Date of Award

Fall 12-8-2020

Document Type


Degree Name

Doctor of Education (EdD)


Organizational Leadership

First Advisor

Dr. Philip Pendley

Second Advisor

Dr. Rowlanda N. Cawthon

Third Advisor

Dr. Darin R. Hand


Purpose: The purpose of this mixed methods study was to determine how nonprofit victim support organization leaders rate the impact of the 10 Transformational Leadership Skills Inventory (TLSi) domains on their effectiveness. In addition, it was the purpose to discover how nonprofit victim support organization leaders describe the impact of each TLSi domain on their effectiveness.

Methodology: The participants in this study were executive directors of private, nonprofit victim support organizations across the Pacific Northwest region of Washington, Oregon, and Idaho. All participated in an online quantitative survey where they rated their agreement with statements about the impact of the 10 TLSi domains on their effectiveness as a leader using a six-point Likert scale. Then, 12 interview participants, selected at random, described the impact of each domain on their leadership effectiveness during virtual interviews. Survey results and interview transcripts were analyzed and reviewed for themes and trends.

Findings: Major findings included identification of the top TLSi domains having an impact on leader effectiveness, the importance of building relationships both internal and external to the organization, and the enigma of political intelligence with respect to the executive director role.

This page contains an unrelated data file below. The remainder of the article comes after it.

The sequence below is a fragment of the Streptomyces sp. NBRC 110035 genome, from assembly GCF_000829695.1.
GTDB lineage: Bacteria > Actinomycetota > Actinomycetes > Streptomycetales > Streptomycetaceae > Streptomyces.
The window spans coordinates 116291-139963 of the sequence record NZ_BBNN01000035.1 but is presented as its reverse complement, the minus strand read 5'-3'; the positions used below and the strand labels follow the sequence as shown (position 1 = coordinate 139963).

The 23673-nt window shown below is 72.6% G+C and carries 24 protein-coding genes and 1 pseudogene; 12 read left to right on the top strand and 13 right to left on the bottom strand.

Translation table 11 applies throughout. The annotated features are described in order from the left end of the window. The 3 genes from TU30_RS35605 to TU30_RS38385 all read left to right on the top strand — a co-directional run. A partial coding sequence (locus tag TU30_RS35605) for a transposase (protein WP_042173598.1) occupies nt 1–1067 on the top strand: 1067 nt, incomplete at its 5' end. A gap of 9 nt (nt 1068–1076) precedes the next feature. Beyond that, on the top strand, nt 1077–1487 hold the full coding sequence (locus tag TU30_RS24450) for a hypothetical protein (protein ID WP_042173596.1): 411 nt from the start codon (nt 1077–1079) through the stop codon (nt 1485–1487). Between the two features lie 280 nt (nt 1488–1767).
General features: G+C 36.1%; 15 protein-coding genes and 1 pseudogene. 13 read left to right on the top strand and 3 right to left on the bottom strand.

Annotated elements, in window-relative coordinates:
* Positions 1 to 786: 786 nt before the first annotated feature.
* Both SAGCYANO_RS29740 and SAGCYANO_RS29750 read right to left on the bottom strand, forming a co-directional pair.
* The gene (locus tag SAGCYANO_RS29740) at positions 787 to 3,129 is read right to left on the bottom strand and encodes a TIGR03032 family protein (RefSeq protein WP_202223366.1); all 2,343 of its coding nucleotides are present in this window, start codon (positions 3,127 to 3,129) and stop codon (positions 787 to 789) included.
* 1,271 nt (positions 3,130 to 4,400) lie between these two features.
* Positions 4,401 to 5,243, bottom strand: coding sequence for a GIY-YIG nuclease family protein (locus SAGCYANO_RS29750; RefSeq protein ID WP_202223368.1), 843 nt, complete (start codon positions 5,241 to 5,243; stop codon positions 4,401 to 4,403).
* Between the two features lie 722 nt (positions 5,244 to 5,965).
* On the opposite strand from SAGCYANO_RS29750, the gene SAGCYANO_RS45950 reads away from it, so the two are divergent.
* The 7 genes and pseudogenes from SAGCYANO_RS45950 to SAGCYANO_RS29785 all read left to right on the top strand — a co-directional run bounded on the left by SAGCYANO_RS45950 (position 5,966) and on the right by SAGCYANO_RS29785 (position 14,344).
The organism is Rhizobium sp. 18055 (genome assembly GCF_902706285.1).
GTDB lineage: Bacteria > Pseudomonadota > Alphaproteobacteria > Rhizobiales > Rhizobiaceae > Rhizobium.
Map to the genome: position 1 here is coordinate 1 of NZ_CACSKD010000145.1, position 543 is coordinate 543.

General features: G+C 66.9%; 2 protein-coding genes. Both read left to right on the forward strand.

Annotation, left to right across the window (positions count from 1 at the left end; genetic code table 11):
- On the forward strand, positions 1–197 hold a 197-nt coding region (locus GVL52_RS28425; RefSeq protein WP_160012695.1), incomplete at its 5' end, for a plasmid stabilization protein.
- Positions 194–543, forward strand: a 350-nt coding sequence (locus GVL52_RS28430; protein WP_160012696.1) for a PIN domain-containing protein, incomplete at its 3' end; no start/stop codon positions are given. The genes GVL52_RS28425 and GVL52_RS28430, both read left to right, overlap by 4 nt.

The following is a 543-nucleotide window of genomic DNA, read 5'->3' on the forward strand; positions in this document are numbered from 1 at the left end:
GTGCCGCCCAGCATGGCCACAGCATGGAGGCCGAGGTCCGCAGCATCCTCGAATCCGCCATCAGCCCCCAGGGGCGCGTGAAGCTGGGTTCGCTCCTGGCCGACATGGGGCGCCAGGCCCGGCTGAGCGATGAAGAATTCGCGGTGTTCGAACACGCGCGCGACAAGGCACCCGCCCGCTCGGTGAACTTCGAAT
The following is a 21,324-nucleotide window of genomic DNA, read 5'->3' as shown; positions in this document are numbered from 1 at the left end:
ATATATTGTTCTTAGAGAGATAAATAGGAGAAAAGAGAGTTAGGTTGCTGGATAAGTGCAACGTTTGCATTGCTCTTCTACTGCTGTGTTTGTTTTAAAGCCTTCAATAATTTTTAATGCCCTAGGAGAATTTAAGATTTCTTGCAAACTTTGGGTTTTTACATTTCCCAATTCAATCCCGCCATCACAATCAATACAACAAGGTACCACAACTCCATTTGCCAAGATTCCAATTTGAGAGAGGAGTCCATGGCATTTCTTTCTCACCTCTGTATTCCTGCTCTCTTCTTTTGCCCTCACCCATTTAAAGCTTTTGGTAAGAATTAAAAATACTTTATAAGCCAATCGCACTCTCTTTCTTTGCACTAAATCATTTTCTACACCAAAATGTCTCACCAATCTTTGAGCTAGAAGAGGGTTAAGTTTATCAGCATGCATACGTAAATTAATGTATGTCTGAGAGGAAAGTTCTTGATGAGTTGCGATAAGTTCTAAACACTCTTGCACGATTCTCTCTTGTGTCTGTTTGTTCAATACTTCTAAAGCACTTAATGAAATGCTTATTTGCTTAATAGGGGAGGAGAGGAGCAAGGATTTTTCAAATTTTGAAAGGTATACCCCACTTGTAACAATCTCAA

Conclusions: Based on the findings from this study, it was concluded that Collaboration, Problem Solving and Decision Making, and Communication are the TLSi domains that have the greatest impact on leader effectiveness. It was also concluded that building internal and external relationships is key to being an effective nonprofit victim support organization leader. Furthermore, executive directors need more than the 10 TLSi domains to sustain their effectiveness as a leader.

Recommendations: The researcher recommends that the results of this study be used as a model of leadership traits associated with effective nonprofit victim support organization leaders. The model could serve as criteria for seeking out and hiring executive directors for a wide range of victim support agencies. The model could also be used as a guide for executive directors and aspiring executive directors seeking a path for development and improvement.